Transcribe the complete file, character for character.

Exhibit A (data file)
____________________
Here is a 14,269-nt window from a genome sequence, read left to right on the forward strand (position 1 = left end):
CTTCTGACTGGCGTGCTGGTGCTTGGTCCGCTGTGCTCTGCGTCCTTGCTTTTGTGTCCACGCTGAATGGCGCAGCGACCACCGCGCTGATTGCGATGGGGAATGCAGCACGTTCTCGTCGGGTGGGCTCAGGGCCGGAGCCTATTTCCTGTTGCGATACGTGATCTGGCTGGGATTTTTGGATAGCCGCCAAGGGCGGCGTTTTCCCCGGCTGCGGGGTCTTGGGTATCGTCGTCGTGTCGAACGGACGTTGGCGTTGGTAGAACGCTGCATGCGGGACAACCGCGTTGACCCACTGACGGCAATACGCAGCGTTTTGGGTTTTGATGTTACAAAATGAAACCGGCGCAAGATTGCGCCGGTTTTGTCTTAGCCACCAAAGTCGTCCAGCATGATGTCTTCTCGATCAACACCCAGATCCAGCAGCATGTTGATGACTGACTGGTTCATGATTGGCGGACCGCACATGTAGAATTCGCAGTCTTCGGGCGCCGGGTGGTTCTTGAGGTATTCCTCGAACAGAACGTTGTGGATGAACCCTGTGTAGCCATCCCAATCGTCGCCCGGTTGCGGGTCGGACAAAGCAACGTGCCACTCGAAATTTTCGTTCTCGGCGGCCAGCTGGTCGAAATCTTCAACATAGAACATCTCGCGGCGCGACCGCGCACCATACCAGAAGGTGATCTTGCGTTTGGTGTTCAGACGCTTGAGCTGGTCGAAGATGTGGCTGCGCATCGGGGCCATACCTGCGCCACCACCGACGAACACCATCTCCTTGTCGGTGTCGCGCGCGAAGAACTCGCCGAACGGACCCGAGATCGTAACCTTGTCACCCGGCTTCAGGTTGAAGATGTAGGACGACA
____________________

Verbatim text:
Here is a 14,269-nt window from a genome sequence, read left to right on the forward strand (position 1 = left end):
CTTCTGACTGGCGTGCTGGTGCTTGGTCCGCTGTGCTCTGCGTCCTTGCTTTTGTGTCCACGCTGAATGGCGCAGCGACCACCGCGCTGATTGCGATGGGGAATGCAGCACGTTCTCGTCGGGTGGGCTCAGGGCCGGAGCCTATTTCCTGTTGCGATACGTGATCTGGCTGGGATTTTTGGATAGCCGCCAAGGGCGGCGTTTTCCCCGGCTGCGGGGTCTTGGGTATCGTCGTCGTGTCGAACGGACGTTGGCGTTGGTAGAACGCTGCATGCGGGACAACCGCGTTGACCCACTGACGGCAATACGCAGCGTTTTGGGTTTTGATGTTACAAAATGAAACCGGCGCAAGATTGCGCCGGTTTTGTCTTAGCCACCAAAGTCGTCCAGCATGATGTCTTCTCGATCAACACCCAGATCCAGCAGCATGTTGATGACTGACTGGTTCATGATTGGCGGACCGCACATGTAGAATTCGCAGTCTTCGGGCGCCGGGTGGTTCTTGAGGTATTCCTCGAACAGAACGTTGTGGATGAACCCTGTGTAGCCATCCCAATCGTCGCCCGGTTGCGGGTCGGACAAAGCAACGTGCCACTCGAAATTTTCGTTCTCGGCGGCCAGCTGGTCGAAATCTTCAACATAGAACATCTCGCGGCGCGACCGCGCACCATACCAGAAGGTGATCTTGCGTTTGGTGTTCAGACGCTTGAGCTGGTCGAAGATGTGGCTGCGCATCGGGGCCATACCTGCGCCACCACCGACGAACACCATCTCCTTGTCGGTGTCGCGCGCGAAGAACTCGCCGAACGGACCCGAGATCGTAACCTTGTCACCCGGCTTCAGGTTGAAGATGTAGGACGACA